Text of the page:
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When can I try to conceive after a miscarriage?

This is such a common question I receive. Let’s review, miscarriage occurs in one in four pregnancies. It is common to experience feelings of grief, confusion, shock, anger, and anxiety truly any feeling! It is a loss, it deserves to be acknowledged as one and mourned which means working through the stages of grief. It is a loss of what could have been. I was preparing and making life plans within one day of knowing I was pregnant. I called my counselor within two weeks after my miscarriage because of what I was experiencing and I am a huge promotor of seeking mental healthcare.

So when can you try to become pregnant again? The best answer is when you feel ready as a couple. The stipulation to this would be if your doctor told you otherwise due to medical findings. You may start tracking your cycle and trying to conceive following your next menstrual cycle.

According to the American College of Obstetricians and Gynecologists (ACOG), you can ovulate as soon as two weeks after a miscarriage, if it occurs within the first 13 weeks of pregnancy.

My doctor told me to wait

Here is a great opportunity to advocate for your healthcare. Have them give you the exact reason as to why they would like you to wait followed by the exact time frame they want you to wait for. At times your healthcare provider may recommend avoiding sex for two weeks after a miscarriage to prevent an infection. If you are bleeding still sex should be avoided.

“Small observational studies show no benefit to delayed conception after early pregnancy loss. Abstaining from vaginal intercourse for one to two weeks after the complete passage of pregnancy tissue generally is recommended to reduce the risk of infection, but this is not an evidence-based recommendation.” — American College of Obstetricians and Gynecologists

Common concerns include infection, ongoing bleeding, and anemia. We want to avoid hot tubs and inserting anything vaginal immediately following a miscarriage including tampons to stop bleeding.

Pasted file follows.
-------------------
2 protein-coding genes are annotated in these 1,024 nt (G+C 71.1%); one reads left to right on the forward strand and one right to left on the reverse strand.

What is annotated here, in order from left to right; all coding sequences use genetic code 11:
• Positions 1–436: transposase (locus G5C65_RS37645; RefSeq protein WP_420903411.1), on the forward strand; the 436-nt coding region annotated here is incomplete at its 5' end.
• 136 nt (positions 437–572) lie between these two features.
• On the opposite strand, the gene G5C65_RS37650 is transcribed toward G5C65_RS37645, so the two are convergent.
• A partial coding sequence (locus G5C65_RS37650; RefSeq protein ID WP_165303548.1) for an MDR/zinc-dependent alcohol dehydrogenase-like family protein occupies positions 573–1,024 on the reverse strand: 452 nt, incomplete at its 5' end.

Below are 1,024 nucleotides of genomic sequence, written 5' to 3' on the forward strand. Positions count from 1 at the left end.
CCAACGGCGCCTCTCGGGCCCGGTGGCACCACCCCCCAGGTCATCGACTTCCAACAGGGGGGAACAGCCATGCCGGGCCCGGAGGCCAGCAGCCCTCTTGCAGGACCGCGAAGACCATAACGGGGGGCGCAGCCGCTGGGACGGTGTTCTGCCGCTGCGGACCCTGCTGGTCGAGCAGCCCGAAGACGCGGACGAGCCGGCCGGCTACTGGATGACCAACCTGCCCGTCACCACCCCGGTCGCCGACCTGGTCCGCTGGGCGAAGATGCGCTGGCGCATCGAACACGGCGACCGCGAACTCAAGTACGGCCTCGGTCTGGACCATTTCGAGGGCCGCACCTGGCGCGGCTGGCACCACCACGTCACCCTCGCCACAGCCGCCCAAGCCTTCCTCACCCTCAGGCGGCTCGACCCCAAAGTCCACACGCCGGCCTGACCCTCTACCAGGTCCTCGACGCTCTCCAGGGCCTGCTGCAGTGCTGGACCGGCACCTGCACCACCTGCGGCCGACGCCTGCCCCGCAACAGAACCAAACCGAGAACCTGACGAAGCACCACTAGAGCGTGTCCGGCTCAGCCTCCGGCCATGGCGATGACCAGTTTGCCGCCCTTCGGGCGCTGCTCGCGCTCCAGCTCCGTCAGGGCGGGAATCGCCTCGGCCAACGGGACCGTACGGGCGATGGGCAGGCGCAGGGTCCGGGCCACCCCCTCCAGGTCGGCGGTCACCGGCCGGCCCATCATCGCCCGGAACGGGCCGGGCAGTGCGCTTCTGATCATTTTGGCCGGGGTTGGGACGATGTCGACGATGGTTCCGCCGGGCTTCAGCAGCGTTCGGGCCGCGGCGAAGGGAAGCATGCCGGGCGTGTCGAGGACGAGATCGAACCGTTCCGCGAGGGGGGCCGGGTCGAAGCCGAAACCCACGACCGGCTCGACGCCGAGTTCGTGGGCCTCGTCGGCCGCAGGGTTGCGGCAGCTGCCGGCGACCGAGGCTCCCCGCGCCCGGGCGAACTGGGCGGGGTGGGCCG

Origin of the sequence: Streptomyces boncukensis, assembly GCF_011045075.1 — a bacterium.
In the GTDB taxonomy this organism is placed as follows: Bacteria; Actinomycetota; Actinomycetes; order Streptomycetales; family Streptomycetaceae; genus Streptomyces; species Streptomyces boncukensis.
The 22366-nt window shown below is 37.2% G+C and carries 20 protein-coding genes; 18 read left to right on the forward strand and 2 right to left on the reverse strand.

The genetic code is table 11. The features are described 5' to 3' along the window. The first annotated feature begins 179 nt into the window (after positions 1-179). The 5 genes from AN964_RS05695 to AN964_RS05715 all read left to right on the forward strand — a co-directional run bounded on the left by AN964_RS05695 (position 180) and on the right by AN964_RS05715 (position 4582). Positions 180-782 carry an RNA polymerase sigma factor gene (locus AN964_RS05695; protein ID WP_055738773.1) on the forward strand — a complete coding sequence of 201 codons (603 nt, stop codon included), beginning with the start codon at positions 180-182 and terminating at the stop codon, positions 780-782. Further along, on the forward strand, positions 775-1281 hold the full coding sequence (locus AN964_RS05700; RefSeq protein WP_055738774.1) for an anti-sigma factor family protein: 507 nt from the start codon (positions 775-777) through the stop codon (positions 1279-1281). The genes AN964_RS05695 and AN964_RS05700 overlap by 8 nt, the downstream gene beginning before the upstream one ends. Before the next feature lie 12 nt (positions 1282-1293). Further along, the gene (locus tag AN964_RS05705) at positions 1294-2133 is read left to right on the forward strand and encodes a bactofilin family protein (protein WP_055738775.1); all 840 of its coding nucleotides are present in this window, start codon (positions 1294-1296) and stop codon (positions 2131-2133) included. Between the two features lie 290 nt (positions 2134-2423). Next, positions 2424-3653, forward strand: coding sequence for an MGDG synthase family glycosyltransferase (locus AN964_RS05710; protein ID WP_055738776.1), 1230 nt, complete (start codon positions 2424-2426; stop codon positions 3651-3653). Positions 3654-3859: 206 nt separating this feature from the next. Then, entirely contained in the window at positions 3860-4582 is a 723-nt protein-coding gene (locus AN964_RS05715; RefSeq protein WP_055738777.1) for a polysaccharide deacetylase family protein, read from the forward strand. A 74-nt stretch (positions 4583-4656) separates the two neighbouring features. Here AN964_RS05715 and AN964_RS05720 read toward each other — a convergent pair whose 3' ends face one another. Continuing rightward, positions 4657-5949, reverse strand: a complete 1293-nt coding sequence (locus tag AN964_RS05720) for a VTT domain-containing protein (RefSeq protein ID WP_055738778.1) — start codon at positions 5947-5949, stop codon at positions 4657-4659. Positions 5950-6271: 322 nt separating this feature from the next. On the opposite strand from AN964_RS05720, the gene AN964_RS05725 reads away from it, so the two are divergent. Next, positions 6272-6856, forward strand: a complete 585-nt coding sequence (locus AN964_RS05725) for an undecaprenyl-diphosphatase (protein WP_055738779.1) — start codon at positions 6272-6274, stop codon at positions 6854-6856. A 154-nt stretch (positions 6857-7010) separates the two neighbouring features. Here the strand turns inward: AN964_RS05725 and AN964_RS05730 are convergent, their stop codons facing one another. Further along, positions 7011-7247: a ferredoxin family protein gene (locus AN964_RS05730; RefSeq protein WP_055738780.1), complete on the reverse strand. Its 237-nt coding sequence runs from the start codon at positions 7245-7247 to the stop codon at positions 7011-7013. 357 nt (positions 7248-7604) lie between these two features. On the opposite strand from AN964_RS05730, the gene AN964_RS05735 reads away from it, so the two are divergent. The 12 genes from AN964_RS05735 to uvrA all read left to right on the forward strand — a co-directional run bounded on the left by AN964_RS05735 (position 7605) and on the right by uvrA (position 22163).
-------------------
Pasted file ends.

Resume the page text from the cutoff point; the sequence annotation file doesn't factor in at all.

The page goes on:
What are the chances of another miscarriage?

Studies show that following two consecutive miscarriages your chance of miscarrying again increases to about 28 percent. This increases further to 43 percent after three or more back-to-back miscarriages.

What does research show about pregnancy after a miscarriage?

Confusion! Ha! One study found that the chance of pregnancy actually increased immediately following a miscarriage. Then we looked at a different study that showed the opposite and found that women took longer to get pregnant after a miscarriage. Let’s just say it is inconclusive, and truly is individualized. The chance of conception after a miscarriage depends on your medical history and situation and there is no website, research, or magical calculation that will tell us your chances because each miscarriage happens for its own reason. This is why I am so passionate about you receiving a full workup after two miscarriages so you can rule out causes to improve your chances of a future pregnancy sooner.

 What are the next steps following a miscarriage?

My recommendation is to start tracking your cycle using an ovulation predictor kit or working with a provider or coach who understands this can help you better predict when you’ll ovulate. I want you to sit down with your partner and discuss these questions.

  • How are we feeling emotionally?
  • How will I feel if I don’t get pregnant right away?
  • What if I have another miscarriage? Do we have a plan in place
  • Do I have good support from loved ones?
  • Have I been able to talk about my miscarriage?

Also Read:5 Things You Neet to Know About Having a Miscarriage from a Nurse Practitioner 

download your free miscarrriage checklist

Better understand what a miscarriage workup looks like with this guide. Sign up below to receive a checklist created by Dr. Brandner